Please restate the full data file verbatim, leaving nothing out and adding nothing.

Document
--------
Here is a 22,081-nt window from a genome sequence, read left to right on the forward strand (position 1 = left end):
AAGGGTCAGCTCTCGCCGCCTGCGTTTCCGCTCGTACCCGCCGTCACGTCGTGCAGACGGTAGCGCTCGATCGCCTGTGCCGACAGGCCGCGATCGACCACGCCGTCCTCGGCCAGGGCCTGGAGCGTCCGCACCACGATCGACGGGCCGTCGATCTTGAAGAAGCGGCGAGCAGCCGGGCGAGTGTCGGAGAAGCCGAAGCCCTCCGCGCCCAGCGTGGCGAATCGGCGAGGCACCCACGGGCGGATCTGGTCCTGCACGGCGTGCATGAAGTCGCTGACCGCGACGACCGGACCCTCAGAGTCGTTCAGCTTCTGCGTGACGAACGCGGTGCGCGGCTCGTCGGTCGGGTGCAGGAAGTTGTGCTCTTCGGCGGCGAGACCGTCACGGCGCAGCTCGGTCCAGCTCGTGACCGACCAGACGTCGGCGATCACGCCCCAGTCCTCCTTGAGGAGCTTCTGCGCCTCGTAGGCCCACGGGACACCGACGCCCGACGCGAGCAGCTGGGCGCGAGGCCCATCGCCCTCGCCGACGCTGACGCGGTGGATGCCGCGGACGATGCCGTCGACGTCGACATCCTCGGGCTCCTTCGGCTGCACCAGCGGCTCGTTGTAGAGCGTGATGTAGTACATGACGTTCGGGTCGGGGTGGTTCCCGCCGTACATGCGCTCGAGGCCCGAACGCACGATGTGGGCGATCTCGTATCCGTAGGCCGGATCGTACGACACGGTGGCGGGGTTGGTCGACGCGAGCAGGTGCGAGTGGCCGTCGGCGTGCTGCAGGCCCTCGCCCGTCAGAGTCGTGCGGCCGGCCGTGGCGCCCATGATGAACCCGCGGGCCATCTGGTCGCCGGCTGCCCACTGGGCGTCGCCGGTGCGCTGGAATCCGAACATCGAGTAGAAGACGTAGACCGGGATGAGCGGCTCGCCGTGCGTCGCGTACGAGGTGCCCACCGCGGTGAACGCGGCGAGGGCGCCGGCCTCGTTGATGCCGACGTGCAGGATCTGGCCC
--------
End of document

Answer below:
Here is a 22,081-nt window from a genome sequence, read left to right on the forward strand (position 1 = left end):
AAGGGTCAGCTCTCGCCGCCTGCGTTTCCGCTCGTACCCGCCGTCACGTCGTGCAGACGGTAGCGCTCGATCGCCTGTGCCGACAGGCCGCGATCGACCACGCCGTCCTCGGCCAGGGCCTGGAGCGTCCGCACCACGATCGACGGGCCGTCGATCTTGAAGAAGCGGCGAGCAGCCGGGCGAGTGTCGGAGAAGCCGAAGCCCTCCGCGCCCAGCGTGGCGAATCGGCGAGGCACCCACGGGCGGATCTGGTCCTGCACGGCGTGCATGAAGTCGCTGACCGCGACGACCGGACCCTCAGAGTCGTTCAGCTTCTGCGTGACGAACGCGGTGCGCGGCTCGTCGGTCGGGTGCAGGAAGTTGTGCTCTTCGGCGGCGAGACCGTCACGGCGCAGCTCGGTCCAGCTCGTGACCGACCAGACGTCGGCGATCACGCCCCAGTCCTCCTTGAGGAGCTTCTGCGCCTCGTAGGCCCACGGGACACCGACGCCCGACGCGAGCAGCTGGGCGCGAGGCCCATCGCCCTCGCCGACGCTGACGCGGTGGATGCCGCGGACGATGCCGTCGACGTCGACATCCTCGGGCTCCTTCGGCTGCACCAGCGGCTCGTTGTAGAGCGTGATGTAGTACATGACGTTCGGGTCGGGGTGGTTCCCGCCGTACATGCGCTCGAGGCCCGAACGCACGATGTGGGCGATCTCGTATCCGTAGGCCGGATCGTACGACACGGTGGCGGGGTTGGTCGACGCGAGCAGGTGCGAGTGGCCGTCGGCGTGCTGCAGGCCCTCGCCCGTCAGAGTCGTGCGGCCGGCCGTGGCGCCCATGATGAACCCGCGGGCCATCTGGTCGCCGGCTGCCCACTGGGCGTCGCCGGTGCGCTGGAATCCGAACATCGAGTAGAAGACGTAGACCGGGATGAGCGGCTCGCCGTGCGTCGCGTACGAGGTGCCCACCGCGGTGAACGCGGCGAGGGCGCCGGCCTCGTTGATGCCGACGTGCAGGATCTGGCCC